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How to detect unattached volumes in AWS to stop paying for unused resources

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Effective cloud cost management is a key priority for companies across all industries. It enables businesses to gain clear understanding, transparency and optimization of all costs associated with cloud infrastructure.

Problem description

Lack of visibility into a volume lifecycle causes extra costs for unused and overlooked resources. For AWS customers unattached Elastic Block Storage (EBS) volumes can become a reason for unexpected charges in an AWS cloud bill. In some cases the lifecycle of EBS volumes persists even if an EC2 instance is terminated. Such unattached EBS volumes in AWS accounts aren’t used but you are still paying for them.

Our recommendations will help you identify overlooked unattached EBS volumes and delete them to optimize cloud costs and prevent underutilized resources.

Recommendations

Step 1

If we want to find all volumes, we should go over all available regions.
Aws cli command:

aws ec2 describe-regions --query "Regions[].RegionName" --output text

Step 2

For every available region we should go over all volumes and check the current status. If the current status is available, this volume is not attached to any instances.
Aws cli command:

aws ec2 describe-volumes --region "$region" --filters Name=status,Values=available --query 'Volumes[].[VolumeId]' --output text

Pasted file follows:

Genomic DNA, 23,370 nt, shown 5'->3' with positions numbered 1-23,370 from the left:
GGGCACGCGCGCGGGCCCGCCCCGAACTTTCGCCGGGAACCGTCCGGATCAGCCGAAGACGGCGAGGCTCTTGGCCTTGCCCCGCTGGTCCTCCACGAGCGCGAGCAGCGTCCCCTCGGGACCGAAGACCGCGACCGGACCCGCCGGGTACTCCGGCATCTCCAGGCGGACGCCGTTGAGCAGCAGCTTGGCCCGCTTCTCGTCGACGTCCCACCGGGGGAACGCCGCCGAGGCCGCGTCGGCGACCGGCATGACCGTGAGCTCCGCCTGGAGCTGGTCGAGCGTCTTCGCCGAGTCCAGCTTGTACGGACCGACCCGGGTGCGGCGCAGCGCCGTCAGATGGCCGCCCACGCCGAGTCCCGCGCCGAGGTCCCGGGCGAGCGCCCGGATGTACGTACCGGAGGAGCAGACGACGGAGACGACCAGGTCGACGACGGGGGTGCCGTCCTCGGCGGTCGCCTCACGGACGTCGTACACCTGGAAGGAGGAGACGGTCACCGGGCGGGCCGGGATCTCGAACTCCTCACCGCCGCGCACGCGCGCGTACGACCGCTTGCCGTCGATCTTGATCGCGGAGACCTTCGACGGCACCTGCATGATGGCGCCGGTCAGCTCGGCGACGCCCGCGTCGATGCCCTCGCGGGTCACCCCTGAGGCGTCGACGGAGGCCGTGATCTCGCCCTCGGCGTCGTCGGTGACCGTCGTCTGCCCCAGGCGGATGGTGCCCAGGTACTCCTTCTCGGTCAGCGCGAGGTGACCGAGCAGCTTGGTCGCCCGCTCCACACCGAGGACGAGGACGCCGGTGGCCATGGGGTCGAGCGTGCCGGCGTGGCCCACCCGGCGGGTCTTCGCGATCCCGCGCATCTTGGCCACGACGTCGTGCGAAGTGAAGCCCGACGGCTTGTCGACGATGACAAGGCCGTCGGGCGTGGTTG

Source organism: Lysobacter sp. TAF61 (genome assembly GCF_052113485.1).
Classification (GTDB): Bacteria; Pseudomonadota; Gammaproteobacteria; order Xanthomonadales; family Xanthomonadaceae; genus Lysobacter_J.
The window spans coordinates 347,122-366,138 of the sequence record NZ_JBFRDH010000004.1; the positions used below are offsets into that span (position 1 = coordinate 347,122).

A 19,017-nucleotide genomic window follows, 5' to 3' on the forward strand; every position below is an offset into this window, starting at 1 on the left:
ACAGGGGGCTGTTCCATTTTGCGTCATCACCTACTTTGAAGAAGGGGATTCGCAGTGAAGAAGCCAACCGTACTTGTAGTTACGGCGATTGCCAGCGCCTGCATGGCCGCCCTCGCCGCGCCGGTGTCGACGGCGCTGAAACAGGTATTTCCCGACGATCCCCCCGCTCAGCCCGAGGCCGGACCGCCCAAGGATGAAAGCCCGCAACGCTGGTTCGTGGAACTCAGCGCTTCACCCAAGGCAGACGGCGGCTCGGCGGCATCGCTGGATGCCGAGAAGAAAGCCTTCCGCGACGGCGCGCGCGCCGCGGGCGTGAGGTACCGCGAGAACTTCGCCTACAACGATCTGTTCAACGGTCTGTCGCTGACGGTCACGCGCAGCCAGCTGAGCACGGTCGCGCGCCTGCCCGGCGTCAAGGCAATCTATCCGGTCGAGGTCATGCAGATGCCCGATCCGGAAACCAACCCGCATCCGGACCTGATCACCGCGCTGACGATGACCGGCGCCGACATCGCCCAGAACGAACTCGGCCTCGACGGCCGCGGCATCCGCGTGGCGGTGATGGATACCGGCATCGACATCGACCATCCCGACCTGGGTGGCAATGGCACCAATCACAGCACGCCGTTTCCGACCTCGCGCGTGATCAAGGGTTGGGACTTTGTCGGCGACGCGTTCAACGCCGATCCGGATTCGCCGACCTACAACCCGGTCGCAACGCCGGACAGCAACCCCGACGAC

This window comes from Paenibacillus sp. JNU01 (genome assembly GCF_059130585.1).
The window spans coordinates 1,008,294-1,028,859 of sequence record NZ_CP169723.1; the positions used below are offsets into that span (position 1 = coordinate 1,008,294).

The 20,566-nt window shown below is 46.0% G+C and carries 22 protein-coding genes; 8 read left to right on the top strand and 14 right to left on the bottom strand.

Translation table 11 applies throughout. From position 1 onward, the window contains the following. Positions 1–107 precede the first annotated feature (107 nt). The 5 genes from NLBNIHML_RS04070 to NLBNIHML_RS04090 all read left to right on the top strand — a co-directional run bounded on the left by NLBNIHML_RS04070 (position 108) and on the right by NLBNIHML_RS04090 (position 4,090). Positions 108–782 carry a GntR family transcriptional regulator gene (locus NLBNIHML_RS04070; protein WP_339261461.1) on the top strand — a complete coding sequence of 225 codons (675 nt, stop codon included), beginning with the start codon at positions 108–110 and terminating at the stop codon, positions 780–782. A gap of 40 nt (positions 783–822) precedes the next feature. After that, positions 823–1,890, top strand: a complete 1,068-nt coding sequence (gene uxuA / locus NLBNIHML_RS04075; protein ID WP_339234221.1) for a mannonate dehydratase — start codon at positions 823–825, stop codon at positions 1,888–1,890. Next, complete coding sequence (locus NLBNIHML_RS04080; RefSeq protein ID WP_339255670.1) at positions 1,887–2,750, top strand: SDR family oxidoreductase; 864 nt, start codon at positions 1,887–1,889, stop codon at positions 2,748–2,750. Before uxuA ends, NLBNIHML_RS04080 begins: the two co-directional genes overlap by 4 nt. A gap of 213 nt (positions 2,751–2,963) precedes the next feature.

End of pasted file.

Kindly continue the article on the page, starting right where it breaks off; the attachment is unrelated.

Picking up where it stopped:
Note

Aws cli has a pagination mechanism for large amounts of data in output. If you have many volumes in a region, the provided script will process only the first page. Consider using something more powerful than aws cli.

As a result one line command:

for region in $(aws ec2 describe-regions --query "Regions[].RegionName" --output text); do for volumeId in $(aws ec2 describe-volumes --region "$region" --filters Name=status,Values=available --query 'Volumes[].[VolumeId]' --output text); do echo "Region: $region VolumeId $volumeId"; done; done

Remainder

This script shows volumes which are not attached to any instances at this moment. It could be a temporary state, and it would be great to check the last attached date before deleting the volume. Unfortunately, aws doesn’t store a history of attachments. In that case you can use the following variants:

  1. Execute this script twice with one day delay and find volumes which are still not attached after a day.
  2. If your account has cloud trail logs enabled. You can try to find the last attachment date by this instruction https://aws.amazon.com/ru/premiumsupport/knowledge-center/list-attachments-history-ebs-volume/
  3. Using third-party tools like OptScale, FinOps and cloud cost management platform, can help you identify unattached EBS volumes and reduce costs in a couple of clicks

Free cloud cost optimization. Lifetime

👆🏻 Storing objects in AWS S3 public buckets could threaten the security of your company data.

💡 Discover the recommendations, which help you manage public access to AWS S3 resources properly and ensure that all required buckets and objects have their public access blocked  → https://hystax.com/the-quickest-way-to-get-a-list-of-public-buckets-in-aws-to-enhance-your-security

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